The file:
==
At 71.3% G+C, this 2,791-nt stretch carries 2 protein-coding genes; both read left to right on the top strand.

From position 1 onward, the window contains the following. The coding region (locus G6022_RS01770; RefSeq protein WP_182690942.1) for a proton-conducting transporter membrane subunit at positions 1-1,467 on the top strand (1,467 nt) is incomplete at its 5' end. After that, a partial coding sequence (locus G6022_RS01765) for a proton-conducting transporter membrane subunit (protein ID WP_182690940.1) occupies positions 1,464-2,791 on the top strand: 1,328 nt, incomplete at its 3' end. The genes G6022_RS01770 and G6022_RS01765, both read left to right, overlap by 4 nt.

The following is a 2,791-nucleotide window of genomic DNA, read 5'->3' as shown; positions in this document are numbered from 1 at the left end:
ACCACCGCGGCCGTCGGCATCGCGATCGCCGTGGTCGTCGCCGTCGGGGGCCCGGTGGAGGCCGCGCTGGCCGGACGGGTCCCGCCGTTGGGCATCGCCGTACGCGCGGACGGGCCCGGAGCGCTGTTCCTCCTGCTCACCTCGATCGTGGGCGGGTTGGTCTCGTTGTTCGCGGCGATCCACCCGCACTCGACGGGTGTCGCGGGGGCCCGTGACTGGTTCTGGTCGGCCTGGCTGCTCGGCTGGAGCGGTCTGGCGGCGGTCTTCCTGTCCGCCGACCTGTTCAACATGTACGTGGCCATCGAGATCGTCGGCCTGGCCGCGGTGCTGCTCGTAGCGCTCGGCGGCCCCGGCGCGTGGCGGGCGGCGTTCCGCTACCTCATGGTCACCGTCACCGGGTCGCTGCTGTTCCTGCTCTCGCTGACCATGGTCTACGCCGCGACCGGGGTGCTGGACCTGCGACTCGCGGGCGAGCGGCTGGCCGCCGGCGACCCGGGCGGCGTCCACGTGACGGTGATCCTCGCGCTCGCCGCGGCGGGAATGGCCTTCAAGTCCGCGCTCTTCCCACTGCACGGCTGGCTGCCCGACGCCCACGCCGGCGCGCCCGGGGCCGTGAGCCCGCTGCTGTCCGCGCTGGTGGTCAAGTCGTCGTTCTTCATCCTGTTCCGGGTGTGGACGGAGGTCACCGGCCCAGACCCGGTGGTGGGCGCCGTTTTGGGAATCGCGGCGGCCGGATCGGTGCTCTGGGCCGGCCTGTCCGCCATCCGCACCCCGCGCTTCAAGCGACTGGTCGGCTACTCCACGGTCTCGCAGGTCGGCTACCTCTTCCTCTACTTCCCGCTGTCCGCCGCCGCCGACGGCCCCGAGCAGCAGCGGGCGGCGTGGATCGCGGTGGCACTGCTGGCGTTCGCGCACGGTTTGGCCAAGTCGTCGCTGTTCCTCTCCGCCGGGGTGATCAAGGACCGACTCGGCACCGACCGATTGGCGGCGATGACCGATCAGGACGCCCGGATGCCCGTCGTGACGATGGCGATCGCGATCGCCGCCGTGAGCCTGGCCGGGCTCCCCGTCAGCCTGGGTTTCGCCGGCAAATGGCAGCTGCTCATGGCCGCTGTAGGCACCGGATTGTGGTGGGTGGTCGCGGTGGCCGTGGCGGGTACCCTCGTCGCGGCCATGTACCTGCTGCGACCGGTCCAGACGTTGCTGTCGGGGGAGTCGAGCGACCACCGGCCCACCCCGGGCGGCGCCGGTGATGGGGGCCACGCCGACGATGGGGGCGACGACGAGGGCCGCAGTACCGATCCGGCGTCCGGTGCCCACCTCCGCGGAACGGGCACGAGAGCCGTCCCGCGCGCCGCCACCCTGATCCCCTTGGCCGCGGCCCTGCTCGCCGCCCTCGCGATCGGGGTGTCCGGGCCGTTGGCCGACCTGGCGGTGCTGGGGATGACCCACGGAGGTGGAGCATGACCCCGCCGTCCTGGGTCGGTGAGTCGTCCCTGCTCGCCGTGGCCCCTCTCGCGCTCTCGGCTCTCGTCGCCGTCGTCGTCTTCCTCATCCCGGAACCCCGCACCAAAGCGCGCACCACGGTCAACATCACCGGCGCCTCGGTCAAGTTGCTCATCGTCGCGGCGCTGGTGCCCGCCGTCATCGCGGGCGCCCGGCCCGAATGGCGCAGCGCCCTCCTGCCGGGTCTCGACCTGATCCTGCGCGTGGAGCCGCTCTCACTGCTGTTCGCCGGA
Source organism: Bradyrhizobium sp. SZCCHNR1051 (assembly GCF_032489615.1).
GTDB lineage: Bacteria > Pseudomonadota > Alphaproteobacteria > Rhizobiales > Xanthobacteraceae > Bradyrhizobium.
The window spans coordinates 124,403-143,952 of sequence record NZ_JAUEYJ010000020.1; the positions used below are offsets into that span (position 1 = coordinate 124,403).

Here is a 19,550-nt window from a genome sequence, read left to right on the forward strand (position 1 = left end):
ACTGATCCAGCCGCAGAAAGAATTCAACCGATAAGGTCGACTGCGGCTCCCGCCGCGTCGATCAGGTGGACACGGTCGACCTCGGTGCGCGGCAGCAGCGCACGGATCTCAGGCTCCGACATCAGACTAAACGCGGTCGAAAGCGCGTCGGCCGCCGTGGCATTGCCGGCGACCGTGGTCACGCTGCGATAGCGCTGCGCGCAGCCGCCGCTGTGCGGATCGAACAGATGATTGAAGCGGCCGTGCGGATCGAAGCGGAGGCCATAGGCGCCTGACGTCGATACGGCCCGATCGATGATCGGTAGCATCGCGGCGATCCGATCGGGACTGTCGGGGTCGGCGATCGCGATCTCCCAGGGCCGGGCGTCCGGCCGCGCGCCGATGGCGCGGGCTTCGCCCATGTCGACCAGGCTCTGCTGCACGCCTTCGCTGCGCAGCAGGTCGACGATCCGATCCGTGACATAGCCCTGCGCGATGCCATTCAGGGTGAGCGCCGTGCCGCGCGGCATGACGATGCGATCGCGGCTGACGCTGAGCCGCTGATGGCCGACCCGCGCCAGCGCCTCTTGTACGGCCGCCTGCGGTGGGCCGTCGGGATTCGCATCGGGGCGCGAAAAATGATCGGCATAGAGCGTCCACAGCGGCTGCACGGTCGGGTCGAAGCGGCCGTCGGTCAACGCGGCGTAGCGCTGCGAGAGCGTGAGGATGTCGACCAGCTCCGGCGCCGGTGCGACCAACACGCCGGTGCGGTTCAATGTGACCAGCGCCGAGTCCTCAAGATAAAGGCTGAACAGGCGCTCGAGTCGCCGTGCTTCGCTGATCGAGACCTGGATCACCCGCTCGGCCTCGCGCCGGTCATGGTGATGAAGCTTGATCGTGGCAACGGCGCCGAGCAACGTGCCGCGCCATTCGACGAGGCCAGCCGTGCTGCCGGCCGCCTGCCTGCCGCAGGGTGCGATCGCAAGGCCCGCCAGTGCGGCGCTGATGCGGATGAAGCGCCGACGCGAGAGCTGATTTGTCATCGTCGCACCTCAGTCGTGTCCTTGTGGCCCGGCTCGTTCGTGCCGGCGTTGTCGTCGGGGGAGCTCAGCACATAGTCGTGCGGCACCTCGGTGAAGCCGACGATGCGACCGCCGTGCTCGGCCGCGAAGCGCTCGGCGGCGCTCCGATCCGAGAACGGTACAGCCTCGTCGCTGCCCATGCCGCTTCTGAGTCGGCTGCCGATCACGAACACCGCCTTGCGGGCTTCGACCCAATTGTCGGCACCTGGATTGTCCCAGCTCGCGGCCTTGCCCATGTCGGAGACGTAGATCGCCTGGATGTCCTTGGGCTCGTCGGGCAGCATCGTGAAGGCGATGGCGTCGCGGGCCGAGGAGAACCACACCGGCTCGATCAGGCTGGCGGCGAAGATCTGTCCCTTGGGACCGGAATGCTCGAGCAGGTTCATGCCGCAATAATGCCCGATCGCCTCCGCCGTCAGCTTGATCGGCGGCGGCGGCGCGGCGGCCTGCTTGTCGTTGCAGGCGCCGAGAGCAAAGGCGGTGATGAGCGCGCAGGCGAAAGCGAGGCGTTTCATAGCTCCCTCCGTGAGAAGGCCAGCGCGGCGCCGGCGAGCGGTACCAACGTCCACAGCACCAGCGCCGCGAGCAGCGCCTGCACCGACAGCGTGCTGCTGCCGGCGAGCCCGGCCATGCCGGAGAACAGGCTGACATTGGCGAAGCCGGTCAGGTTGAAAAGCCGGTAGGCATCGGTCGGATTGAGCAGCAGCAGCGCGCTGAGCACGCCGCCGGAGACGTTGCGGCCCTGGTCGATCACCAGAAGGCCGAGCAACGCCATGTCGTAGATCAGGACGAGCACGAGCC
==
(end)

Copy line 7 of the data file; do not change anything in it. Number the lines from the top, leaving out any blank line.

The window spans coordinates 124,403-143,952 of sequence record NZ_JAUEYJ010000020.1; the positions used below are offsets into that span (position 1 = coordinate 124,403).